Editor’s note—Please see the response to Dr Ghaemi’s essay, “The Older Psychiatrist in an Era of ‘Unprecedented Change,’” by James L. Knoll IV, MD.
John Tyndall (1881) on opposition to anesthesia during surgery: “It is interesting and indeed pathetic to observe how long a discovery of priceless value to humanity may be hidden away, or rather lie openly revealed, before the final and apparently obvious step is taken towards its practical application.”1
We should respect our elders, if for no other reason that we will all (we hope) one day be old. I come from an Islamic culture that is much more generous in its veneration of elders than Western culture. I share that perspective. I am now neither young nor old, and so, in the middle of my passage, I have become increasingly preoccupied with what it means to age, and—unfortunately—I’ve come to the unwelcome conclusion that age frequently brings with it many drawbacks, not so much for those aging, but for everyone else. I say this without intent to criticize others, but as a true problem in human affairs. So, knowing that political correctness would require otherwise, I’d like to address the question of how the young and the old compare in their approaches to knowledge.
An initial insight comes from the great German physicist Max Planck, who said: “A new scientific truth does not triumph by convincing its opponents and making them see the light, but rather because its opponents eventually die, and a new generation grows up that is familiar with it.”2(p150) I’ll simplify Planck’s Law of Generations: scientific change doesn’t happen by changing minds, but by changing generations. This is an immensely wise, and depressing, thought—a thought most of us are afraid to discuss explicitly. Let’s do.
In America, our democratic heaven, we citizens find it easy to moralize against injustice. We, justly, defame racism, and sexism, and stigma against mental illness, and discrimination by sexual orientation, and—we can now add—“ageism.” We especially dislike ageism, because, unlike the other categories, where we might moralize out of abstract sympathy, we know we will all age, and one day, being aged, we should dislike being disdained.
So we call it ageism if any of us should criticize another on the basis of his or her age, whether old or young. It used to be that the young were discriminated against; it still is the case in some parts of the world, such as my homeland of the Middle East, or in the Far East. Ancestor worship was formal, and still is informal. In that part of the world, men (usually) in their 60s and 70s are more trusted than those youngsters in their 30s and 40s, not to mention the postadolescents in their 20s.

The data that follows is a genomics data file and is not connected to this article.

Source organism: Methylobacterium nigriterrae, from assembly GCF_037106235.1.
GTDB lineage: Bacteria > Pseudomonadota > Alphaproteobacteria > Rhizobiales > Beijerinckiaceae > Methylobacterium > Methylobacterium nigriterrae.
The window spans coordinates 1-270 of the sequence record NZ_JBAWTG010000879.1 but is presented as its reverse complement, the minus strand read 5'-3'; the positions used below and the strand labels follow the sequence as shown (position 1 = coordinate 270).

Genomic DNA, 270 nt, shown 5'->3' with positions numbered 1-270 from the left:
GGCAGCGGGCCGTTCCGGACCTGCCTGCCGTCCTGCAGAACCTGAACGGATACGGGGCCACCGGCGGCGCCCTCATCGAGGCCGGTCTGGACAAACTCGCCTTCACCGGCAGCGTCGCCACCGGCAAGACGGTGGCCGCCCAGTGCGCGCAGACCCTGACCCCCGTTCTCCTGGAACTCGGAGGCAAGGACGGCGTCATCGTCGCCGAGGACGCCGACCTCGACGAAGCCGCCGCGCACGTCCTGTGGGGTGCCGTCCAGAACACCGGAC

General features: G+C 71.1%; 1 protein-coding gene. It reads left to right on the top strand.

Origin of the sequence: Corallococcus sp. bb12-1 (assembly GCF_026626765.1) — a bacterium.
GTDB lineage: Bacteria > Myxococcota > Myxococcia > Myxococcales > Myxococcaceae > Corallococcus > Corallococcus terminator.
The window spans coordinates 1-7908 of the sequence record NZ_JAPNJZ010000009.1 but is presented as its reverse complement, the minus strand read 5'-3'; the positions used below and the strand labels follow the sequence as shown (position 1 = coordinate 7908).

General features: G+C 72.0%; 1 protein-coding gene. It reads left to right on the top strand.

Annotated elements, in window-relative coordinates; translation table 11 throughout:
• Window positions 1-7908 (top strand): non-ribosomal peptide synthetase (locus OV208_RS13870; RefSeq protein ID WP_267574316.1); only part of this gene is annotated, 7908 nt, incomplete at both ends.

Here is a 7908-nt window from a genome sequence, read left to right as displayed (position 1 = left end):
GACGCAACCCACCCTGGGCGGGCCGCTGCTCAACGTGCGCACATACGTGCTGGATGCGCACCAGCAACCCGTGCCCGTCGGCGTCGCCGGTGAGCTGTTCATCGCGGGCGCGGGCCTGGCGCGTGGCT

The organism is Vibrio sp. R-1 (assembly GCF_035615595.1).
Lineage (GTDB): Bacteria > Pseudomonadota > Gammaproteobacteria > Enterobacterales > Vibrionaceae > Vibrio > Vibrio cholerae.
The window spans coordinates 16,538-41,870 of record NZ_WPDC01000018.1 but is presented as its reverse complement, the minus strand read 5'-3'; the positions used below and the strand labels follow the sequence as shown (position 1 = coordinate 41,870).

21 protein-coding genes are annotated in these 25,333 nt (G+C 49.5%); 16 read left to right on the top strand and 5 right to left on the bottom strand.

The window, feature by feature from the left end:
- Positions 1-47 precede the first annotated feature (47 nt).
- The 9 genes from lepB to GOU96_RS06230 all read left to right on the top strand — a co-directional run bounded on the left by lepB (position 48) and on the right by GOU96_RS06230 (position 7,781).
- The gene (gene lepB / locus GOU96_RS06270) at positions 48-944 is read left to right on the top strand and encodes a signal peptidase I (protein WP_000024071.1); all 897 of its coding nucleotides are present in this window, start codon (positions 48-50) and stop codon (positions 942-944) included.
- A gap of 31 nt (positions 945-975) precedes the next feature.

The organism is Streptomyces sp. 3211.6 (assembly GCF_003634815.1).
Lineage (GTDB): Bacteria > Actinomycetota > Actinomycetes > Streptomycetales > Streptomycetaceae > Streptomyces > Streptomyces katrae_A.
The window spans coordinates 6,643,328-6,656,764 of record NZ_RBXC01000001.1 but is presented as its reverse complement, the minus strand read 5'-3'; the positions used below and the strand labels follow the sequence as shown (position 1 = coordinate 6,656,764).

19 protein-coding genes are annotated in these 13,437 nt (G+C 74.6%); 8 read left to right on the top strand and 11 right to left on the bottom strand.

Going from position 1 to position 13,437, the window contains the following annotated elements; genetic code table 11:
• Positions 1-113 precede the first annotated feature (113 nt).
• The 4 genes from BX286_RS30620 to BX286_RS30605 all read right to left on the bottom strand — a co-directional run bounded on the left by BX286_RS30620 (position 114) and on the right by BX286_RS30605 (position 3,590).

The situation is reversed in Western cultures—or so we think. We like our presidents to be in their 40s or 50s; rarely are they elected in their 60s, and almost never older. Our tabloids and magazines celebrate our virile young celebrities, usually in their teens and 20s; the magazines mention 30-something celebrities less frequently, and those unfortunate enough to be 40 or older even less. Ours is a young nation, and a young culture; so, we are told, be on guard against ageism.
This is so, but the problem of ageism should not prevent us from understanding the problem of generations, which has both scientific and historical evidence for it.1
Here’s the science.3 In the early 1980s, randomized clinical trials (RCTs) began to show the falsity of the common belief that vitamin E supplementation was beneficial for cardiovascular disease. Yet for 15 years, most authors of scientific articles continued to claim benefit for vitamin E, and during that period, despite accumulation of evidence from multiple RCTs to the contrary, about half of scientific articles still claimed efficacy for that disproven treatment. Similarly with β-carotene for cancer prevention and estrogen for Alzheimer dementia prevention, RCTs showed inefficacy 20 years before the authors of scientific articles began to admit that fact.
How long is 20 years? A generation of human beings.
Turn to history. There has never been, claims one historian of medicine,1 any example of an historic medical advance that now is widely accepted (like the germ theory of disease, or anesthetic surgery, or disproof of the efficacy of bleeding for pneumonia, or washing hands before delivery of a baby, or widespread antibiotic use) without a delay of at least 40 years (usually longer) between the presence of sufficient scientific evidence and widespread acceptance by the medical community.
How long is 40 years? Two generations of human beings.
The rule of thumb, proven by science and history, is that current generations always reject new truths. Can we ever get beyond this depressing fact?
It’s not ageism; it’s honesty, the most brutal honesty, to admit that we, not others, are the problem, and even more difficult, to admit that our teachers and our leaders have been part of the problem more often than they have been part of the solution.